A particularly important aspect within the scope of the Siblingen investigation program is the determination of the hydraulic characteristics of the crystalline basement rock and the overlaying sedimentary aquifer system(s). Single and double packer tests are planned for the determination of hydraulic parameters, in particular transmissivity (or associated hydraulic conductivity) and formation pressure. For borehole sections intersecting Mesozoic aquifers and fluid inflow zones within the crystalline, the hydrologic testing program will also include the taking of groundwater samples with the downhole testing-string. The water samples will be analyzed for a large suite of chemical and isotopic constituents. The sample analyses will provide important information concerning groundwater age and resident flow time within associated rock formations. The borehole drilling fluid will be "marked" with selected hydrochemical tracers which will enable the quantitative determination of sample representativeness (through on-site chemical analysis). Besides the monitoring of tracer concentration, gas content and drilling fluid mass-balance (i.e. groundwater produced versus drilling fluid lost) will also be continually monitored during the borehole drilling phase.
Contained also in this report is a technical description of the borehole construction phase of the work program (in Chapter 9), which describes the technical details and specifications of the planned drilling rig (Typ Wirth B8 F24). The technical data and specifications refer to the actual drilling phase from the surface, through the predicted geological formations, to completion depth; details are also given of the equipment and materials to be used, e.g., core bits, tubing strings, casing, blowout-preventers, drilling fluids, and cement characteristics. All technical specifications and materials listed, including the borehole diameter/depth profile, casing scheme, and drilling fluid program have been selected based on the diverse requirements of the planned measurement and testing programs.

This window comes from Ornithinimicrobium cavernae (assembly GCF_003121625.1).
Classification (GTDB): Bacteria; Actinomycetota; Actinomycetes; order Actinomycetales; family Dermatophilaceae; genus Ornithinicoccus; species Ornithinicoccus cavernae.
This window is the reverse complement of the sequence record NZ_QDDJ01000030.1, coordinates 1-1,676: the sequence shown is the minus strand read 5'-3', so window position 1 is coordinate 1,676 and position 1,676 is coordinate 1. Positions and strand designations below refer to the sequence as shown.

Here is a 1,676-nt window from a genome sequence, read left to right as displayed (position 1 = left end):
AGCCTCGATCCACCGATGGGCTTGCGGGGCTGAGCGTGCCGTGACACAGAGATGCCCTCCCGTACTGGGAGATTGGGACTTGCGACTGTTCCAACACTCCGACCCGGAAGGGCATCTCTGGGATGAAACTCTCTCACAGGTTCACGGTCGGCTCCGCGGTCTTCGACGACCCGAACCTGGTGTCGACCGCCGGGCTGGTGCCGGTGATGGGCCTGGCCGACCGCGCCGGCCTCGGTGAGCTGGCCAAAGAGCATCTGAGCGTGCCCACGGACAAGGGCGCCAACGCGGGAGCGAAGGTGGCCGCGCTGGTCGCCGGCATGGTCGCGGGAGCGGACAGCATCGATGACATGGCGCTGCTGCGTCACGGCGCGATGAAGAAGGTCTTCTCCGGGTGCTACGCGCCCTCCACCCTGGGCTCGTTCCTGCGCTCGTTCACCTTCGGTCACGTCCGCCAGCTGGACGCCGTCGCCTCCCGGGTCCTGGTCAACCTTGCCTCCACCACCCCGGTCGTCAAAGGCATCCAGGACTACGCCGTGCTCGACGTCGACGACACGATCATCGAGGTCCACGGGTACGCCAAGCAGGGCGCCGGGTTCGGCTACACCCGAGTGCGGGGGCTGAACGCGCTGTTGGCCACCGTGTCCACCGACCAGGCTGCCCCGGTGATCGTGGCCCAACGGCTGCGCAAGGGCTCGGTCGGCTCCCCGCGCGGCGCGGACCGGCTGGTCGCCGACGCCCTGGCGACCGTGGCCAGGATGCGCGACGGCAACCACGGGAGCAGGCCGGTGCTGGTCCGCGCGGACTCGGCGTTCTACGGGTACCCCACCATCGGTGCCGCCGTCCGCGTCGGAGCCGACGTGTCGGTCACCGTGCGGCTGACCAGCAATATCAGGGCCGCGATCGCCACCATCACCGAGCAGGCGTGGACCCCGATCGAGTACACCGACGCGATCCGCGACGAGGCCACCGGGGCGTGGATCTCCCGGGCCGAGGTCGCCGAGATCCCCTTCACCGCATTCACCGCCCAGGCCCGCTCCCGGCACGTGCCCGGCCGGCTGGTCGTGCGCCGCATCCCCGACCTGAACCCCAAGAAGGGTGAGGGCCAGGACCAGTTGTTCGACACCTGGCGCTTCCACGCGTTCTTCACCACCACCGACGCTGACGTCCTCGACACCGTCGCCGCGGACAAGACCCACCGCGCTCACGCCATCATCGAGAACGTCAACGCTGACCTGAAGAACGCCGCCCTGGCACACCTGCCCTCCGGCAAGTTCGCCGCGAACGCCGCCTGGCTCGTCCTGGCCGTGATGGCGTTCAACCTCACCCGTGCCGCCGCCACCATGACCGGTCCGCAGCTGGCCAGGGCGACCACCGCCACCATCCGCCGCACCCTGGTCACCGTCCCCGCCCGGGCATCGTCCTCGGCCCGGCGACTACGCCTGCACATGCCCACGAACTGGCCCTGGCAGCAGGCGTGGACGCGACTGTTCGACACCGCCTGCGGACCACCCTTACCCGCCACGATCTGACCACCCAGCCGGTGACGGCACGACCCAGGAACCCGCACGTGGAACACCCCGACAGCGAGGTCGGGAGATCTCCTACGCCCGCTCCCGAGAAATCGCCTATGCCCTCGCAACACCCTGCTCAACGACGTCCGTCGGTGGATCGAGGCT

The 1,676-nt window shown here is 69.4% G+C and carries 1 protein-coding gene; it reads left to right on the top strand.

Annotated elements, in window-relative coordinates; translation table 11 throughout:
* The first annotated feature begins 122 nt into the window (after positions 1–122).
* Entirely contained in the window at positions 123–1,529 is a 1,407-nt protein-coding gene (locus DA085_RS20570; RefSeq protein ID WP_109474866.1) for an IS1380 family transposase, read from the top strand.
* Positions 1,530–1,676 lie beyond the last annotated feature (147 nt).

The total time required for borehole drilling and conducting the comprehensive scientific investigation program (i.e., drilling and testing phase) is estimated to be about nine months. Depending on the existing hydrologic conditions and results from hydraulic testing, it may be decided to equip the borehole (i.e., after the testing phase) with a multi-packer system to monitor the long-term pressure fluctuations within selected deep groundwater zones. The possible installation of a long-term monitoring system and technical discussion of aspects of the associated "monitoring phase", however, are not part of this work program.